In a sermon for The Second Sunday of Easter, Laurence reflects on the beautiful story of two disciples who met Jesus on their journey home. This story is told so we can find ourselves in it, as disciples far removed from the time and place of Jesus' resurrection. Gospel is Luke 24:13-35.
In a sermon for Good Friday Laurence invites us to reflect on the presence of the cross, an instrument of death, in our worship. He says the cross and the death of Jesus call us to healthy Death Awareness.
Laurence quotes this article and refers to the work of Dr. Robert Firestone. He also points to the Celtic cross on Glenview's Communion Table and this window, in the west transept of the church. (Photo credits: Paul McDonald)
In a sermon based on two stories of Jesus in Jericho, from Luke 18:35 - 19:10 Laurence invites us to hear the tales of the blind beggar at the city gate and the tax collector up the tree in the town square. Did the beggar already have saving faith when he met Jesus? Was Zacchaeus already a good and generous man when Jesus saw him out on a branch and went home with him?
Laurence begins the sermon telling part of the story of Fiona Stewart-Darling, a Church of England priest who is a Chaplain to the business and financial community at Canary Wharf in London. You can read an interview with Fiona here.
Laurence's sermon reflects on the Parable of the Rich Man and Lazarus. It's sometimes called "Dives and Lazarus". "Dives" means "rich man". He doesn't have a name in the story. In fact Lazarus, a poor man whose ironic name means "God helps", is the only character in any of the parables who has a name. He isn't the Lazarus we meet in John's Gospel when Jesus calls him out of his grave. This Lazarus dies and stays where he's planted, with Father Abraham in Heaven. "Dives" also dies and he's surprised to discover where he's planted for eternity. This story gives the gap between rich and poor an unexpected twist. Reading is Luke 16:19-31.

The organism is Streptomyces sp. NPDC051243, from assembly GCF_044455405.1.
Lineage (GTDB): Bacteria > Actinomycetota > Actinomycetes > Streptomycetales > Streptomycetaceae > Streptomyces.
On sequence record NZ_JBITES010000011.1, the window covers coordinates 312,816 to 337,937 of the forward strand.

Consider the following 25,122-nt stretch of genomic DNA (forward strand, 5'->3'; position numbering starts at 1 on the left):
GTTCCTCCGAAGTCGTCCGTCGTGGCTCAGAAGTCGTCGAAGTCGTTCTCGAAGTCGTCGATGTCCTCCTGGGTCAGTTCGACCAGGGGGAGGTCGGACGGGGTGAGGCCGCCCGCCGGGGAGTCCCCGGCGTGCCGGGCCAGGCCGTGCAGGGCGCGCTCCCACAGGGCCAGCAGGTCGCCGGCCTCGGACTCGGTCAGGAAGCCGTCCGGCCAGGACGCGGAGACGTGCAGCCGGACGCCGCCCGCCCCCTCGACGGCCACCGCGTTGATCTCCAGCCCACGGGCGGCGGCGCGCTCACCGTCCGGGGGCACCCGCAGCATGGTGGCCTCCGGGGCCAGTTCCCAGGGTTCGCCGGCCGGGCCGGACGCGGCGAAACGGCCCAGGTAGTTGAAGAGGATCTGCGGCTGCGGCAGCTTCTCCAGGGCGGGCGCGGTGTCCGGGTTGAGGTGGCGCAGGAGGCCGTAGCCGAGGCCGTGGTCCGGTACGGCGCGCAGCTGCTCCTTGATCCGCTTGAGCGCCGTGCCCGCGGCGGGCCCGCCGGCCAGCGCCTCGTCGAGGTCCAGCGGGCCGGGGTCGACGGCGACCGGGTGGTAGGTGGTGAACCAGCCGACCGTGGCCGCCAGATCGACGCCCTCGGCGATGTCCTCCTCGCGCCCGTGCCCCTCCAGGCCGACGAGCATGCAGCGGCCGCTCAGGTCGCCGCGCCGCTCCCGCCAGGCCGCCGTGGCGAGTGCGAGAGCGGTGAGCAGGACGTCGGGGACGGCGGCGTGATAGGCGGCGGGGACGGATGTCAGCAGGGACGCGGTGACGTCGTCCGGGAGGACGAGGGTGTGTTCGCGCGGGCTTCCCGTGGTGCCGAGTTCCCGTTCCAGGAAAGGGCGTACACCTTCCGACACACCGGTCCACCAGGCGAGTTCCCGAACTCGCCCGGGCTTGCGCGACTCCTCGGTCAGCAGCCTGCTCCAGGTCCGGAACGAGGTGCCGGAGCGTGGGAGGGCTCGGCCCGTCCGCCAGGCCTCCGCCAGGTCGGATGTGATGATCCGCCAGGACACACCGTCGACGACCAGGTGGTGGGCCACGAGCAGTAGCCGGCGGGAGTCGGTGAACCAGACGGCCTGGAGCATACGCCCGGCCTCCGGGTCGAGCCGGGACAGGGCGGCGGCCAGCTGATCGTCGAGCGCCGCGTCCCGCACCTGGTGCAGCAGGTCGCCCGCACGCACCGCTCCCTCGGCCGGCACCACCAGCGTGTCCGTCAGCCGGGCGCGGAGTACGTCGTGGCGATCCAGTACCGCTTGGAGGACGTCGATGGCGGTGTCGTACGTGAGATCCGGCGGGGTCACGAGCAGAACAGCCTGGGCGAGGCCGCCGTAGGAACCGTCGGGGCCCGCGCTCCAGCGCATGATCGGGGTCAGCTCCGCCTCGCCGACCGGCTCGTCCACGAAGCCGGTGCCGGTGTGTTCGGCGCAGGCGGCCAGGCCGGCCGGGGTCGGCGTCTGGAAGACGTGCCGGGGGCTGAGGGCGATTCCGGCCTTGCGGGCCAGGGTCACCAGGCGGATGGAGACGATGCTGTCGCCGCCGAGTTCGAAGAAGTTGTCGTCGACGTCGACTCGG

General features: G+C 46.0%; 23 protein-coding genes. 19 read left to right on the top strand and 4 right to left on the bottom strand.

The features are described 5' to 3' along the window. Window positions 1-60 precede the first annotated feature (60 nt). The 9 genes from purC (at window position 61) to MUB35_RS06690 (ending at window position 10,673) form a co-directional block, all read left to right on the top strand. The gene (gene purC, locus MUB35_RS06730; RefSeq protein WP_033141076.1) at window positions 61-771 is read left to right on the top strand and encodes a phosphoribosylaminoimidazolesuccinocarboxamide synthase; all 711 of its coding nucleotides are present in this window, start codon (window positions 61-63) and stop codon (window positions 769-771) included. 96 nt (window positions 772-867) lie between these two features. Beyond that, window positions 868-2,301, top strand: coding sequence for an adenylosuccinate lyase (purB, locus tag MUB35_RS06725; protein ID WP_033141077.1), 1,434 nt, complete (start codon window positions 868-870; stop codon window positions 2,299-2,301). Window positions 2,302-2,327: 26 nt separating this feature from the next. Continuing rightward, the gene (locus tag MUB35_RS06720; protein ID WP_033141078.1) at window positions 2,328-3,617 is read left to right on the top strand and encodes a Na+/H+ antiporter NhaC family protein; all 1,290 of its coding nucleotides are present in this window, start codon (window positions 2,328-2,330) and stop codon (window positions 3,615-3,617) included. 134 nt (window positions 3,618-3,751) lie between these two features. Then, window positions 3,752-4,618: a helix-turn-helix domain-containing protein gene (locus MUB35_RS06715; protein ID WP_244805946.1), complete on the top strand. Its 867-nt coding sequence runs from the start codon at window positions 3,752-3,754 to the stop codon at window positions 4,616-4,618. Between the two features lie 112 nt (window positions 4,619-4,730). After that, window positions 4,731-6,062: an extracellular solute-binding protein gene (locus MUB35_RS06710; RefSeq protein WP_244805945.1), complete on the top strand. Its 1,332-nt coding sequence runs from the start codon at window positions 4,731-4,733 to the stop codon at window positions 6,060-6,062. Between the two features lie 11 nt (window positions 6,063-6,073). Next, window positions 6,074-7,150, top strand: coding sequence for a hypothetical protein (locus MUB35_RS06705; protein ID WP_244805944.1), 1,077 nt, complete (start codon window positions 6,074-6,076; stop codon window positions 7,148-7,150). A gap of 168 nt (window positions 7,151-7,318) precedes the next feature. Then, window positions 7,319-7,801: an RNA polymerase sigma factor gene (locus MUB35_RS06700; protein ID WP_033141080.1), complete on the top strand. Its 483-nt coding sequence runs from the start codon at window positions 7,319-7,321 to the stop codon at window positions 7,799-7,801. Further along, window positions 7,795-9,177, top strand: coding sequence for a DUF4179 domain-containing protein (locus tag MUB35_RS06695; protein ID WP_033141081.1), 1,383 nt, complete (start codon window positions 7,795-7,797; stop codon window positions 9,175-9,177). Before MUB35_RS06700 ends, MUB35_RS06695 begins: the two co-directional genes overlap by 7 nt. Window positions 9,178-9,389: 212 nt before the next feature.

In a sermon for Transfiguration Sunday Laurence reflects on the purpose of mountaintop experiences in our lives. He begins with Lady Gaga's song, "The Edge of Glory" to describe the experience of Jesus' first disciples. Jesus took three of them up on a mountain, where they got to look beyond the edge of glory and see more of who Jesus was than they had ever seen before. Laurence quotes from Col. Chris Hadfield's book, An Astronaut's Guide to Life on Earth to illustrate the power of a mountaintop experience to change us, and send us back down to live everyday life in a way that changes the world. Gospel for the day is Luke 9:28-45.
Laurence responds to current events, including the shootings at the mosque in Quebec on January 29 in a sermon on Luke 6:1-10. In that Gospel story a Roman Centurion reaches across the divide between the conquerors and the conquered. Jesus reaches back, heaving the slave of an enemy of his people. This enemy turns out to be compassionate, and respectful of the community among whom he serves the Empire.
These were the Words for Meditation offered to the congregation before worship on Sunday:
To invoke God to justify violence against the innocent is not an act of sanctity but of sacrilege. It is a kind of blasphemy. Too often in the history of religion, people have killed in the name of the God of life, waged war in the name of the God of peace, hated in the name of the God of love and practised cruelty in the name of the God of compassion. When this happens, God speaks, sometimes in a still, small voice almost inaudible beneath the clamour of those claiming to speak on his behalf. What God says at such times is: “Not in My Name.” ~ Rabbi Jonathan Sachs